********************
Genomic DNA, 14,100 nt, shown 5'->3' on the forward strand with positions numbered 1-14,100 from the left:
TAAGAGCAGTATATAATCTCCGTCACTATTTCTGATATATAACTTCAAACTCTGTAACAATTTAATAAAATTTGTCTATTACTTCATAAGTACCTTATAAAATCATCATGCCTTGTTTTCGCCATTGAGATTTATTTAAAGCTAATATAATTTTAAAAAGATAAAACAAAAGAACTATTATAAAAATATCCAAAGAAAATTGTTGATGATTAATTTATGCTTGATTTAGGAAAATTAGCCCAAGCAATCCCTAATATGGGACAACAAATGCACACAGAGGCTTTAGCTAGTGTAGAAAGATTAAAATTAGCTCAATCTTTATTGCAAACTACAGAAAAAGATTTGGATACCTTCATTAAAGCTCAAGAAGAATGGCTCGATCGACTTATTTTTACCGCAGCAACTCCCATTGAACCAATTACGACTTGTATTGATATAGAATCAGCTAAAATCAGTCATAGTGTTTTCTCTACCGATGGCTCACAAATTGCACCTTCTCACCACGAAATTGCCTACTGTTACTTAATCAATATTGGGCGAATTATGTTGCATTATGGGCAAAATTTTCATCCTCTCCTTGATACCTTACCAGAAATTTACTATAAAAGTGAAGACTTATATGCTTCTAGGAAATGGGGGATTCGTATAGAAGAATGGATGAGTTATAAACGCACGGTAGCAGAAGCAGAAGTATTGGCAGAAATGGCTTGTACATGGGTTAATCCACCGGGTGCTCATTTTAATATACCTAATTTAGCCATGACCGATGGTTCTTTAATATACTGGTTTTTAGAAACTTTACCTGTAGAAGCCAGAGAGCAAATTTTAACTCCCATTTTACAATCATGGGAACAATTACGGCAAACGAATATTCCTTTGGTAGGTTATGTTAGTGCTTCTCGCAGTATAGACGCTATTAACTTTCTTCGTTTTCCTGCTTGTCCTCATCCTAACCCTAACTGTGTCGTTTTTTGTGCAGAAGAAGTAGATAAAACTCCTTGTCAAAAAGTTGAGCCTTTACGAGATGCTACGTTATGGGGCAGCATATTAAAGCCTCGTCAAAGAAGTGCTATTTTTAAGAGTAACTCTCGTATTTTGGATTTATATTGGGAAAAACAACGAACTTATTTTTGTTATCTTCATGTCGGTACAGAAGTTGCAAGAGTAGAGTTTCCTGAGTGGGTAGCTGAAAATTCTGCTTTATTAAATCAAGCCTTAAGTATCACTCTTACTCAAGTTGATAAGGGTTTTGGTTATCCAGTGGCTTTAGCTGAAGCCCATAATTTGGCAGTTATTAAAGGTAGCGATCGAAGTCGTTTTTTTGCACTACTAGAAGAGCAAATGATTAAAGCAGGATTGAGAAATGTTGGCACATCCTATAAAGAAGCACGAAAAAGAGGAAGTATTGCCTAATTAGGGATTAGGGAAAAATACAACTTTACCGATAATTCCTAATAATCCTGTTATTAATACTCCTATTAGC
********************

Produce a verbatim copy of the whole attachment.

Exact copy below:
Genomic DNA, 14,100 nt, shown 5'->3' on the forward strand with positions numbered 1-14,100 from the left:
TAAGAGCAGTATATAATCTCCGTCACTATTTCTGATATATAACTTCAAACTCTGTAACAATTTAATAAAATTTGTCTATTACTTCATAAGTACCTTATAAAATCATCATGCCTTGTTTTCGCCATTGAGATTTATTTAAAGCTAATATAATTTTAAAAAGATAAAACAAAAGAACTATTATAAAAATATCCAAAGAAAATTGTTGATGATTAATTTATGCTTGATTTAGGAAAATTAGCCCAAGCAATCCCTAATATGGGACAACAAATGCACACAGAGGCTTTAGCTAGTGTAGAAAGATTAAAATTAGCTCAATCTTTATTGCAAACTACAGAAAAAGATTTGGATACCTTCATTAAAGCTCAAGAAGAATGGCTCGATCGACTTATTTTTACCGCAGCAACTCCCATTGAACCAATTACGACTTGTATTGATATAGAATCAGCTAAAATCAGTCATAGTGTTTTCTCTACCGATGGCTCACAAATTGCACCTTCTCACCACGAAATTGCCTACTGTTACTTAATCAATATTGGGCGAATTATGTTGCATTATGGGCAAAATTTTCATCCTCTCCTTGATACCTTACCAGAAATTTACTATAAAAGTGAAGACTTATATGCTTCTAGGAAATGGGGGATTCGTATAGAAGAATGGATGAGTTATAAACGCACGGTAGCAGAAGCAGAAGTATTGGCAGAAATGGCTTGTACATGGGTTAATCCACCGGGTGCTCATTTTAATATACCTAATTTAGCCATGACCGATGGTTCTTTAATATACTGGTTTTTAGAAACTTTACCTGTAGAAGCCAGAGAGCAAATTTTAACTCCCATTTTACAATCATGGGAACAATTACGGCAAACGAATATTCCTTTGGTAGGTTATGTTAGTGCTTCTCGCAGTATAGACGCTATTAACTTTCTTCGTTTTCCTGCTTGTCCTCATCCTAACCCTAACTGTGTCGTTTTTTGTGCAGAAGAAGTAGATAAAACTCCTTGTCAAAAAGTTGAGCCTTTACGAGATGCTACGTTATGGGGCAGCATATTAAAGCCTCGTCAAAGAAGTGCTATTTTTAAGAGTAACTCTCGTATTTTGGATTTATATTGGGAAAAACAACGAACTTATTTTTGTTATCTTCATGTCGGTACAGAAGTTGCAAGAGTAGAGTTTCCTGAGTGGGTAGCTGAAAATTCTGCTTTATTAAATCAAGCCTTAAGTATCACTCTTACTCAAGTTGATAAGGGTTTTGGTTATCCAGTGGCTTTAGCTGAAGCCCATAATTTGGCAGTTATTAAAGGTAGCGATCGAAGTCGTTTTTTTGCACTACTAGAAGAGCAAATGATTAAAGCAGGATTGAGAAATGTTGGCACATCCTATAAAGAAGCACGAAAAAGAGGAAGTATTGCCTAATTAGGGATTAGGGAAAAATACAACTTTACCGATAATTCCTAATAATCCTGTTATTAATACTCCTATTAGC